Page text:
While Kucherov isn’t on the outrageous pace that powered him to a 2019 Hart Trophy, he remains the straw that stirs the drink for Tampa Bay. Looking at underlying metrics such as his 2018-19 versus 2019-20 heatmaps at Hockey Viz, you could argue that Kucherov’s been just as dominant in certain ways:

Floating the argument that this was a risky move by Cooper isn’t so outrageous.

After all, Kucherov’s shown evidence that a fiery temperament that likely drives him to dominate might also push him to bristle at slights. Kucherov lost his cool before the hit that drew a seismic suspension during that Round 1 sweep against the Blue Jackets, and he also griped about the quality of his linemates after a rare season where the Lightning missed the playoffs.

So, in benching Kucherov, was Cooper playing with fire?

For what it’s worth, Steven Stamkos shrugged off such concerns heading into Thursday’s game against the Dallas Stars.

Lightning need to put together some strong stretches

One way or another, the Lightning must start to climb the ranks as this telling stretch winds down.

They’ve won five of eight games during a home-heavy December, which is … fine. Still, their 17-12-3 record (37 points) leaves them out of playoff position today. Four of their next five games are at home, so the Lightning must strike while the iron is hot.

Whether Kucherov was left hot-headed by the benching or not.

James O’Brien is a writer for Pro Hockey Talk on NBC Sports. Drop him a line at phtblog@nbcsports.com or follow him on Twitter @cyclelikesedins.

PHT Morning Skate: Sabres thrilled for Bills; Hall’s impact on Arizona

Sabres Bills fans
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Welcome to the PHT Morning Skate, a collection of links from around the hockey world. Have a link you want to submit? Email us at phtblog@nbcsports.com.

• The Coyotes landing Taylor Hall in that big trade with the Devils presents a challenge for Arizona’s potential as a hockey market, while Hall could pump up his own value as a free agent. Mark Spector explores those two interweaving storylines, asking if Hall can “take that team as his lawfully wedded knife, and carve out some long awaited success for both parties?” (Sportsnet)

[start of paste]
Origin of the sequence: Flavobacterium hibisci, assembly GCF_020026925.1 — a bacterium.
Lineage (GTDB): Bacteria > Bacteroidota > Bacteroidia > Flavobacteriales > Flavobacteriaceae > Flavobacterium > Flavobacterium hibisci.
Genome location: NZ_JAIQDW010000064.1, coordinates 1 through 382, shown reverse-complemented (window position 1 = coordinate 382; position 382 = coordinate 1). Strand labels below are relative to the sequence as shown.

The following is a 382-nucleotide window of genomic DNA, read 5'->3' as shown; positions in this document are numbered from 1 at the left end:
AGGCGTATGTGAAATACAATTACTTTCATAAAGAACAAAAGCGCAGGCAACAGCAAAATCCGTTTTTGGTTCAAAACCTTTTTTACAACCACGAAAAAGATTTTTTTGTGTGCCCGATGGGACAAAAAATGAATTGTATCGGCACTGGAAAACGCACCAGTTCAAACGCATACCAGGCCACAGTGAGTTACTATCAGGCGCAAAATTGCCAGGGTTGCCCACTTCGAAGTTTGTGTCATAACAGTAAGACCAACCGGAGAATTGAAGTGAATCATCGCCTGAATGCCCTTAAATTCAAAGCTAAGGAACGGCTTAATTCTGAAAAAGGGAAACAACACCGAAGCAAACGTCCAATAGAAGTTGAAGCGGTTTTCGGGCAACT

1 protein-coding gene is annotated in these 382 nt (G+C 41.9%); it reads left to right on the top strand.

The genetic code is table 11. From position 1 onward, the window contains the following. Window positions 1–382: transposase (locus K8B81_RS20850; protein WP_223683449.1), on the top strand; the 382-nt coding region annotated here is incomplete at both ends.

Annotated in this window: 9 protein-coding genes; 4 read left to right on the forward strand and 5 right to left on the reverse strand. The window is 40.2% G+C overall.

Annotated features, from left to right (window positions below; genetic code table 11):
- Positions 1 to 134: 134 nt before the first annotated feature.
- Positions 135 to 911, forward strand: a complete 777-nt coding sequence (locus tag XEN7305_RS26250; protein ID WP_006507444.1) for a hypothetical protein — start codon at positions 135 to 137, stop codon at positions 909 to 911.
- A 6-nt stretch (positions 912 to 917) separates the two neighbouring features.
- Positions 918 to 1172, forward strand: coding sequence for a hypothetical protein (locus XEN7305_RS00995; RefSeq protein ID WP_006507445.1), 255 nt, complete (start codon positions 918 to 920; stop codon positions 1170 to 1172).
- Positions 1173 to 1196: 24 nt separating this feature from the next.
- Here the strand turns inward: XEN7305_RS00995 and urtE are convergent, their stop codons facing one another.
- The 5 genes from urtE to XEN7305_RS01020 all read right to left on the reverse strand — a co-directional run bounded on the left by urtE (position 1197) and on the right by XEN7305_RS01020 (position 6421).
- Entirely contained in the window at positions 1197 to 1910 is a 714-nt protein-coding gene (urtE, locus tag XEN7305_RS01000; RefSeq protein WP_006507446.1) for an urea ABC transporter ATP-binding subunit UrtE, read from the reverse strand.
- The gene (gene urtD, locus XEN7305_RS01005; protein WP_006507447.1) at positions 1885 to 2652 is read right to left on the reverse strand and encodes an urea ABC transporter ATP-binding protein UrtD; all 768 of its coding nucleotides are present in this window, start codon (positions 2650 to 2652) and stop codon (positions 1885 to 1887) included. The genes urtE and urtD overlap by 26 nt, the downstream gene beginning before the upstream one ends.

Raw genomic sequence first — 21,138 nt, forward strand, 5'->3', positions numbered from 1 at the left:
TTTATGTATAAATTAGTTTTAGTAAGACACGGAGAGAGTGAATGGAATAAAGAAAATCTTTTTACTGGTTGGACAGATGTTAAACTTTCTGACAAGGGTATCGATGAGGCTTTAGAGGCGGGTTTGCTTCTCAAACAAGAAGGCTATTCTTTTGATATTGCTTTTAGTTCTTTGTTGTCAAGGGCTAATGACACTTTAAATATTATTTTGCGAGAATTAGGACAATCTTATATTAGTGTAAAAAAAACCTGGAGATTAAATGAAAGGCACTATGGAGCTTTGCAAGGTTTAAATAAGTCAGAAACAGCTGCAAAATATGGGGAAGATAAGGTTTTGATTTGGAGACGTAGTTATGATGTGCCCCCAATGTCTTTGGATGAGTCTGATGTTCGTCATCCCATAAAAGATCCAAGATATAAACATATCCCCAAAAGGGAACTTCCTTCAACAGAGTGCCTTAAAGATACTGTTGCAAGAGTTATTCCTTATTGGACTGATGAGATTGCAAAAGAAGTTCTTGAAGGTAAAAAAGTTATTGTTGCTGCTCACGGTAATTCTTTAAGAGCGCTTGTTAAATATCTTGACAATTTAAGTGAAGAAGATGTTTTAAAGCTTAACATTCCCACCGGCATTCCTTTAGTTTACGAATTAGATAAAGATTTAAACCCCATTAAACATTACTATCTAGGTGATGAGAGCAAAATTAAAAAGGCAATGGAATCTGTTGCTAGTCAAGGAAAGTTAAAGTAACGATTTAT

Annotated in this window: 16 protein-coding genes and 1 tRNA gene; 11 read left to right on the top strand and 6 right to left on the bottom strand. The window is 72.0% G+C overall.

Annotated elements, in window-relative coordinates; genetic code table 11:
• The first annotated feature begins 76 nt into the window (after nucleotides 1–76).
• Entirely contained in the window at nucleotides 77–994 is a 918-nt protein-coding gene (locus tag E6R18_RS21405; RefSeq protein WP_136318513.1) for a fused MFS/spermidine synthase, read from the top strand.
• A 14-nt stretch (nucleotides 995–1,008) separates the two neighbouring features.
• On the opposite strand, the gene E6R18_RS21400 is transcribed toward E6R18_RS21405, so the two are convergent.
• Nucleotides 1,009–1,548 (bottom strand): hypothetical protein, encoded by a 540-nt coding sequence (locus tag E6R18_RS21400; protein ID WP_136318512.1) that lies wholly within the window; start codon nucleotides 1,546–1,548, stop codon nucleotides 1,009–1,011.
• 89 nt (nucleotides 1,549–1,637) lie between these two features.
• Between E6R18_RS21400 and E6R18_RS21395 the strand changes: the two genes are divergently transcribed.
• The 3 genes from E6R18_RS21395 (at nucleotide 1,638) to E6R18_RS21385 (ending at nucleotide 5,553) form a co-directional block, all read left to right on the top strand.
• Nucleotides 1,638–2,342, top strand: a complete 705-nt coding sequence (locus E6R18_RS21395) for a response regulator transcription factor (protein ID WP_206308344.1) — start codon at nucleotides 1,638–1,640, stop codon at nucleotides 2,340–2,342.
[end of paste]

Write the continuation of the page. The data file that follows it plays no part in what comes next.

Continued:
• A lengthy look at Hall’s legacy with the Devils, even though he wasn’t with New Jersey for a lengthy amount of time. (All About The Jersey)

• Former NHL head coach and player Ted Nolan, now an inspirational speaker for indigenous youth, reflects on the resiliency he had to show during his playing days. (NHL.com)

• Reddit user arahn17 presents an idea that takes #OskarStrong a step or five further: urging people to vote Oskar Lindblom into the 2020 NHL All-Star Games as Metropolitan Division captain. (reddit/Sporting News/NHL All-Star Ballot)

• The Sabres discuss how thrilled they are for the Buffalo Bills. The Sabres also discuss what they can learn from the Buffalo Bills. (Buffalo Hockey Beat)

• The Capitals are justified in using Ilya Samsonov more often going forward, even beyond keeping Braden Holtby fresh. (Nova Caps)

• Filip Zadina just played his 10th game of 2019-20, burning a year off of his entry-level contract. The Red Wings explain that they’re emphasizing his development. (The Detroit News)

• Strange, this story about Max Pacioretty‘s great year isn’t just “because Mark Stone” over and over again. OK, Patches deserves credit too … but it’s not a coincidence that Pacioretty’s play is taking off alongside an elite player like Stone. (Las Vegas Review-Journal)

• This piece discusses Anthony Duclair, nickname “Duke,” going “nuclear” yet there’s no mention of classic, tasteless first-person shooter “Duke Nuke’Em.” Is that for the best, or a missed opportunity? Either way, Duke took the high road with John Tortorella after Duclair’s hat trick against Columbus. (Sportsnet)

Eric Staal hit career point 1,000, making for a great time to ask if he’s underrated. (The Hockey News)

• You’d think that you can’t really mess up the Flames’ jerseys, but … yes, you can. (Hockey By Design)

• Which NHL teams provide the best and worst values for fans when it comes to a night of family fun? (The Athletic [sub required])

• As a supplement to this strong analysis of the Oilers’ potential impending plummet from PHT’s Adam Gretz, Travis Yost looks at their slipping goaltending, specifically. (TSN)

James O’Brien is a writer for Pro Hockey Talk on NBC Sports. Drop him a line at phtblog@nbcsports.com or follow him on Twitter @cyclelikesedins.